The law’s first section does include the phrase “furnishing a harmful item to a minor,” defining “item” as “a material or performance that depicts or describes nudity, sexual conduct, sexual excitement, or sadomasochistic abuse.”

A federal judge temporarily blocked two portions of Act 372, including the first section, in July before it went into effect. U.S. District Judge Timothy Brooks wrote in his preliminary injunction order that the two sections could lead to arbitrary interpretation and “content-based restrictions” that violate the First Amendment. The case is scheduled for trial in October.

The Central Arkansas Library System (CALS), the Fayetteville Public Library and the Eureka Springs Carnegie Public Library are among the 19 plaintiffs challenging the law.

Rapert’s amended motion died for lack of a second before the original motion failed.

Over the last few years, hard-right conservatives in Arkansas have tried to tie library funding to whether certain books are available on shelves. In November 2022, a narrowly-approved ballot measure cut Craighead County libraries’ funding in half after protests over an LGBTQ+ book display and a transgender author’s visit to the library.

Republican state Sen. Dan Sullivan of Jonesboro, the seat of Craighead County, was the primary sponsor of Act 372 in the Legislature. In October, he said the state should withhold funding from the Arkansas Library Association (ArLA), a nonprofit trade association that does not receive state funding.

Many local Arkansas libraries are ArLA members, and the organization is among the plaintiffs challenging Act 372.

Board discussion

Bales said she thought Rapert’s motion about explicit content “sounds a lot like legislation” and was outside the board’s purview. She emphasized that her opposition to the motion did not mean she wanted her children to read “dirty books.”

“I think we should err on the side of staying in our lane and wearing the hats that have been assigned to us,” she said. “…It may be a really good idea, but sometimes really good ideas are not always really good policies.”

Bales also repeated her concerns from February about Rapert’s proposal to withhold funding for libraries suing the state. Rapert argued again that a state entity should not provide money to plaintiffs that could use it to pay their attorneys. Bales said the plaintiffs might be using private funds for this purpose, which would make withholding public funds “a moot point” and possibly “coercion.”

Rapert said it was an “exaggeration” that his proposal might be coercive to the entities that the board funds. He also said the state Legislature can dissolve state boards that do not “do their jobs.”

“We’re the ones that decide how the money is disbursed, and if you don’t understand that… maybe you need to revisit what you’re on the board for,” he said.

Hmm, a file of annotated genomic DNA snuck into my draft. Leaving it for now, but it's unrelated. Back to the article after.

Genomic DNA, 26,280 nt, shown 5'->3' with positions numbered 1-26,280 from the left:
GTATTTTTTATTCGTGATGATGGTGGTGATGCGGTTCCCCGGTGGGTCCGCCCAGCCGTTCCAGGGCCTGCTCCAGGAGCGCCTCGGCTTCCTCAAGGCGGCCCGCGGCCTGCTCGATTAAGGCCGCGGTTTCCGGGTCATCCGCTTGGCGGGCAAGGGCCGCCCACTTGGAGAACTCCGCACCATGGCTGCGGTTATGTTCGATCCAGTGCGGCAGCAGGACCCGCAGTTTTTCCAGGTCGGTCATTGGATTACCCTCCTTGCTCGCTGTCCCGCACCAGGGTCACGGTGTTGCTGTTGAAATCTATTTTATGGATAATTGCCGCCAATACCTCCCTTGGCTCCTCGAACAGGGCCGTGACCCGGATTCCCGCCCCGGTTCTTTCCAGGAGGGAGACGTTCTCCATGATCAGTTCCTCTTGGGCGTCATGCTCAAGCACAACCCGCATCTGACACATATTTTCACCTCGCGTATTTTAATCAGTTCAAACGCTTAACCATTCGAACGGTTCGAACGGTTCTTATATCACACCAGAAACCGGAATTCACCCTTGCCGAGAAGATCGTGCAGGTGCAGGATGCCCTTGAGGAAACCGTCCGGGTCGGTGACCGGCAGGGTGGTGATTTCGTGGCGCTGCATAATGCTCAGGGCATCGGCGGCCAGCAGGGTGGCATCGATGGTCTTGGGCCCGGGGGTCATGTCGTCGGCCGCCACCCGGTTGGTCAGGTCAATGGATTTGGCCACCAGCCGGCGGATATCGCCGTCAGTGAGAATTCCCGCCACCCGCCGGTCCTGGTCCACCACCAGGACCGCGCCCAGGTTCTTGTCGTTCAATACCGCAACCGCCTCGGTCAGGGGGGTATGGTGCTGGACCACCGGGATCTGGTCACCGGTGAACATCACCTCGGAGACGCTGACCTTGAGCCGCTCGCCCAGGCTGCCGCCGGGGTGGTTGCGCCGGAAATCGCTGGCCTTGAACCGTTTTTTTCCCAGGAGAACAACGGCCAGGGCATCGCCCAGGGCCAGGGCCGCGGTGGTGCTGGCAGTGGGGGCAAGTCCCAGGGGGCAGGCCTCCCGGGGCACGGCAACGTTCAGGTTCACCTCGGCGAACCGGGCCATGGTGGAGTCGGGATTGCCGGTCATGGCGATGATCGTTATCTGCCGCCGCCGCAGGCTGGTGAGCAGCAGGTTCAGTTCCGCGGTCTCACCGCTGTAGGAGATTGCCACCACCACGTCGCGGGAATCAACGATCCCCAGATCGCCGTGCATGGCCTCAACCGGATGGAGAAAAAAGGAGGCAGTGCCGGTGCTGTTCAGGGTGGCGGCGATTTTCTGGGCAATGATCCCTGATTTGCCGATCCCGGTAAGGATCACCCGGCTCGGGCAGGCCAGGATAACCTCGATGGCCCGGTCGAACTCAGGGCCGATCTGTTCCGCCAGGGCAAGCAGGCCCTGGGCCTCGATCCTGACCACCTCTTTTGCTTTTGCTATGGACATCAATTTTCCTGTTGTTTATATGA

Rapert asked Chilcoat to place an item on the agenda for the board’s next meeting in August to “assess and handle” the presence of “pornographic” books in libraries. He did not name any of the books in question, which he did in February, but he mentioned a book with an incest scene that “shocked” him.

Board member Lupe Peña de Martinez of Mabelvale said she recently read six of the books Rapert opposes, including the one with the scene he mentioned. She said her 13-year-old child is not currently allowed to read the books but will someday be mature enough to read them.

Books that depict sexual abuse of children by adults, including incest, are intended as resources for children who have experienced this, Peña de Martinez said, and making these books unavailable to minors across the board “is exercising the privilege of a much more comfortable life.”

“I am repulsed by what’s in those books, but not because I’m upset with the authors,” she said. “I’m repulsed at what children are victim to… If we read the books cover to cover, it’s not about exposing children to lewd content. It’s about saying, ‘This is not right, and there are adults who love you and want to protect you.’”

Peña de Martinez’s comments received applause from the librarians in the audience.

Rapert acknowledged that these issues are real but said some books “are actually grooming children, and that is another problem.”


Tess Vrbin

Tess Vrbin came to the Advocate from the Arkansas Democrat-Gazette, where she reported on low-income housing and tenants’ rights, and won awards for her coverage of 2021 flooding and tornado damage in rural Arkansas. She previously covered local government for The Commercial Dispatch in Mississippi and state government for the Columbia Daily Tribune in Missouri.


The preceding article was previously published by the Arkansas Advocate and is republished with permission.

The Arkansas Advocate is a nonprofit, nonpartisan news organization dedicated to tough, fair daily reporting and investigative journalism that holds public officials accountable and focuses on the relationship between the lives of Arkansans and public policy. This service is free to readers and other news outlets.